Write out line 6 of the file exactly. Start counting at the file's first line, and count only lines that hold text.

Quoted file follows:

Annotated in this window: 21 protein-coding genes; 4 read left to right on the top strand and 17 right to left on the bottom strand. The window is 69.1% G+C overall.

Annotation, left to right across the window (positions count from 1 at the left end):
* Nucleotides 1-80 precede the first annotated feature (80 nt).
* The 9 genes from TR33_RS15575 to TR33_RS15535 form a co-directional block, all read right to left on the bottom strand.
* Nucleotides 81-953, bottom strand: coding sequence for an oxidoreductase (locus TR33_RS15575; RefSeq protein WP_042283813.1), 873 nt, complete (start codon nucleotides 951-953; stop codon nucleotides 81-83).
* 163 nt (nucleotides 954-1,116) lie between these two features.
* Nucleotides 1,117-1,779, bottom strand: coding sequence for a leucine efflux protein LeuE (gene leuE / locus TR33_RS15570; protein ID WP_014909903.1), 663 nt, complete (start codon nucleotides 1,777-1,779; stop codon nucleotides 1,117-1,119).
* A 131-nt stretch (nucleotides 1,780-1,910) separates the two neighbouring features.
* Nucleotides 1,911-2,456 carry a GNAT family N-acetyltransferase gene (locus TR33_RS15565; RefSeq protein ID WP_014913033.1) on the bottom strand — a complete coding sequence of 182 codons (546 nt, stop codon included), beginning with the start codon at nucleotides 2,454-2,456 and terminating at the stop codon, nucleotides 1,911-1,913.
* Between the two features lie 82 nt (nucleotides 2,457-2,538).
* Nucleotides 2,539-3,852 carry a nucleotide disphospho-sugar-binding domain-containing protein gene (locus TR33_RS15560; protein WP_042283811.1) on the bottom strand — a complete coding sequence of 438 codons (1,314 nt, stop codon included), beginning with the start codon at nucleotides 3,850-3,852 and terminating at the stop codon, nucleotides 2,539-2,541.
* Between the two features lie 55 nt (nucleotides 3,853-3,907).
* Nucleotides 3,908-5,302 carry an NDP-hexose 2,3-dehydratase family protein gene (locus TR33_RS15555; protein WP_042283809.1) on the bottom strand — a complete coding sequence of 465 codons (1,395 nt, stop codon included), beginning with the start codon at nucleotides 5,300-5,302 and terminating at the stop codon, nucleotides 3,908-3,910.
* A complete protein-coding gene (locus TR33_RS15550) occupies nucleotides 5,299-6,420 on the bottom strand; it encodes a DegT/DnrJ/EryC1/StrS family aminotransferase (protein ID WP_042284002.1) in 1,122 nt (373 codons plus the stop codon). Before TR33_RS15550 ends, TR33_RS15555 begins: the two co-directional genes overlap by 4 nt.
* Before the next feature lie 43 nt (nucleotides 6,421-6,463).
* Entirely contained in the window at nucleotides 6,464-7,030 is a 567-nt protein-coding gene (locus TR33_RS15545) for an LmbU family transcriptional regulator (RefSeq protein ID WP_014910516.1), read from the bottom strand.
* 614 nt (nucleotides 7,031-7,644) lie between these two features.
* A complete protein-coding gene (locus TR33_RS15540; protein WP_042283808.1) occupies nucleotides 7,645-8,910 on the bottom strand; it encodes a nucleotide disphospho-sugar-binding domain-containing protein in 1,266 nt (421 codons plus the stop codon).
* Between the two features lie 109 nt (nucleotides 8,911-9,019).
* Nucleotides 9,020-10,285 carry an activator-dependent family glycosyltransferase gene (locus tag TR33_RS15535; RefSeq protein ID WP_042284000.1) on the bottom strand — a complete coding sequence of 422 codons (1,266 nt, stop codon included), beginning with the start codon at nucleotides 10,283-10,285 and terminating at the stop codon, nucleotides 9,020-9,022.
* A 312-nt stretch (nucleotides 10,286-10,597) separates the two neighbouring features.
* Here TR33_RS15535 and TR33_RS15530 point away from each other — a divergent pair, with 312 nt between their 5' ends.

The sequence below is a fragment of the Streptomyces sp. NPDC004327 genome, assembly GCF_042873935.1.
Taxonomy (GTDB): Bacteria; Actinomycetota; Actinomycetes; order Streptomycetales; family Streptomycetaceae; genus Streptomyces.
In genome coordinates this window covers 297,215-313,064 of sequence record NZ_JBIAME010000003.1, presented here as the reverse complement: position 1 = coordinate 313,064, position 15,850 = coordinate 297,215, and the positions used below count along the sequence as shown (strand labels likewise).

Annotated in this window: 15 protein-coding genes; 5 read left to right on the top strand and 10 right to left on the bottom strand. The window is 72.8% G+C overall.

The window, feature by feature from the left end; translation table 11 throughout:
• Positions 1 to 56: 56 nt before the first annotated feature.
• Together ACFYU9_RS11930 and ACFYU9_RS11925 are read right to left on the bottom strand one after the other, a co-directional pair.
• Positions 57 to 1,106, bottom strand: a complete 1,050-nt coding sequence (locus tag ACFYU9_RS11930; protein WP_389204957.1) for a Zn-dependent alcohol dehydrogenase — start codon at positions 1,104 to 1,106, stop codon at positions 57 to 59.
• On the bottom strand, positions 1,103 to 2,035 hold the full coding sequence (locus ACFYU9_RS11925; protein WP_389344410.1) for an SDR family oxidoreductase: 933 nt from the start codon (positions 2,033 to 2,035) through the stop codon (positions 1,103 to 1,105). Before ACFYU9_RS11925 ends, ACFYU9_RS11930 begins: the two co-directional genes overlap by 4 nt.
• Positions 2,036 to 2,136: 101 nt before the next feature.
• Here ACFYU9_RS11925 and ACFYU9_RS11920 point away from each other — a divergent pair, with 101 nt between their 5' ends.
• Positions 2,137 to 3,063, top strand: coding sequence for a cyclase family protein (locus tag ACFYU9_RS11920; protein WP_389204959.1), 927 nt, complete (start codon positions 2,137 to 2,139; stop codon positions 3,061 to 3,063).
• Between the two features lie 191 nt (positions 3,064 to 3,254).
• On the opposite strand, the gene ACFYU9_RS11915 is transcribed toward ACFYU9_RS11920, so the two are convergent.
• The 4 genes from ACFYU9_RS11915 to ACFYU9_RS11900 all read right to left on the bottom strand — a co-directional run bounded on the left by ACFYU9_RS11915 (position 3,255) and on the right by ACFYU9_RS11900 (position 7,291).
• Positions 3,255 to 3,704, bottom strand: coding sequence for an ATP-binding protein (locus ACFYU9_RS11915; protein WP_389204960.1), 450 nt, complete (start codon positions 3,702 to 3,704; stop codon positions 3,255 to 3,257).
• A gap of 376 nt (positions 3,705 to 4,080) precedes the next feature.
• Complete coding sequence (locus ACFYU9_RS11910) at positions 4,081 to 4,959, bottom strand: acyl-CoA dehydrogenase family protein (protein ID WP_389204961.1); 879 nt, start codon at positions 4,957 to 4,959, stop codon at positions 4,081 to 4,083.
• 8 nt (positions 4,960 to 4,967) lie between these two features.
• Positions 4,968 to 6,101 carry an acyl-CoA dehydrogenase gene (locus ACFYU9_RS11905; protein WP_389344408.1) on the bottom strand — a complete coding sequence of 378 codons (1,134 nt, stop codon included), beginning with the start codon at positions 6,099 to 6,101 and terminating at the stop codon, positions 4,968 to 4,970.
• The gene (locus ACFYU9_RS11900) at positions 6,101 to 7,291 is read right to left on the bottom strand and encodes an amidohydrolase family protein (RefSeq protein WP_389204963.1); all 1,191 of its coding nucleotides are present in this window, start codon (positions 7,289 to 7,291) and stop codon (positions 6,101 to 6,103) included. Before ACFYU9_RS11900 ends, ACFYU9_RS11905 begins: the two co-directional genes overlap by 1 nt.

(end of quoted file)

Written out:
* 163 nt (nucleotides 954-1,116) lie between these two features.